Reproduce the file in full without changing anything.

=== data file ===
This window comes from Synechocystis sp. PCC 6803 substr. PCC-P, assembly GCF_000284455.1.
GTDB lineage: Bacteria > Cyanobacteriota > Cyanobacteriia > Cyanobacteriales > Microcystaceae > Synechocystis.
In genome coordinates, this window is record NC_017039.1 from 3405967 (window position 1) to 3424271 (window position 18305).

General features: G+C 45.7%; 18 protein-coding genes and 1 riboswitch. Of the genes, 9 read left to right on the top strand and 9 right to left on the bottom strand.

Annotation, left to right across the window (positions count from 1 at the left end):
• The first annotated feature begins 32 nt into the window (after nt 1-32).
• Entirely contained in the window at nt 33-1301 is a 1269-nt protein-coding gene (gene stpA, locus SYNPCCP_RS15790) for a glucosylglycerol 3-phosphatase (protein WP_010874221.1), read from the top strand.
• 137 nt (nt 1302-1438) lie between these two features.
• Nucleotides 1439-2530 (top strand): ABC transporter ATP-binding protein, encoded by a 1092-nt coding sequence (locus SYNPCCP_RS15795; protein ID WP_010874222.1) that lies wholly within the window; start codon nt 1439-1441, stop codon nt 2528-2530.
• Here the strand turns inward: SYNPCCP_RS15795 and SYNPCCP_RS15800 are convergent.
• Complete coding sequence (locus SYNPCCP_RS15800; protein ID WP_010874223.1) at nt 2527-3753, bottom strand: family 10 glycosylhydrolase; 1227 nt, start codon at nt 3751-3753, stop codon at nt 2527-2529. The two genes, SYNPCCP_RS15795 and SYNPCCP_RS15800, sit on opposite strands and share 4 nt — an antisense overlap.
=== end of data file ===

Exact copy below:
This window comes from Synechocystis sp. PCC 6803 substr. PCC-P, assembly GCF_000284455.1.
GTDB lineage: Bacteria > Cyanobacteriota > Cyanobacteriia > Cyanobacteriales > Microcystaceae > Synechocystis.
In genome coordinates, this window is record NC_017039.1 from 3405967 (window position 1) to 3424271 (window position 18305).

General features: G+C 45.7%; 18 protein-coding genes and 1 riboswitch. Of the genes, 9 read left to right on the top strand and 9 right to left on the bottom strand.

Annotation, left to right across the window (positions count from 1 at the left end):
• The first annotated feature begins 32 nt into the window (after nt 1-32).
• Entirely contained in the window at nt 33-1301 is a 1269-nt protein-coding gene (gene stpA, locus SYNPCCP_RS15790) for a glucosylglycerol 3-phosphatase (protein WP_010874221.1), read from the top strand.
• 137 nt (nt 1302-1438) lie between these two features.
• Nucleotides 1439-2530 (top strand): ABC transporter ATP-binding protein, encoded by a 1092-nt coding sequence (locus SYNPCCP_RS15795; protein ID WP_010874222.1) that lies wholly within the window; start codon nt 1439-1441, stop codon nt 2528-2530.
• Here the strand turns inward: SYNPCCP_RS15795 and SYNPCCP_RS15800 are convergent.
• Complete coding sequence (locus SYNPCCP_RS15800; protein ID WP_010874223.1) at nt 2527-3753, bottom strand: family 10 glycosylhydrolase; 1227 nt, start codon at nt 3751-3753, stop codon at nt 2527-2529. The two genes, SYNPCCP_RS15795 and SYNPCCP_RS15800, sit on opposite strands and share 4 nt — an antisense overlap.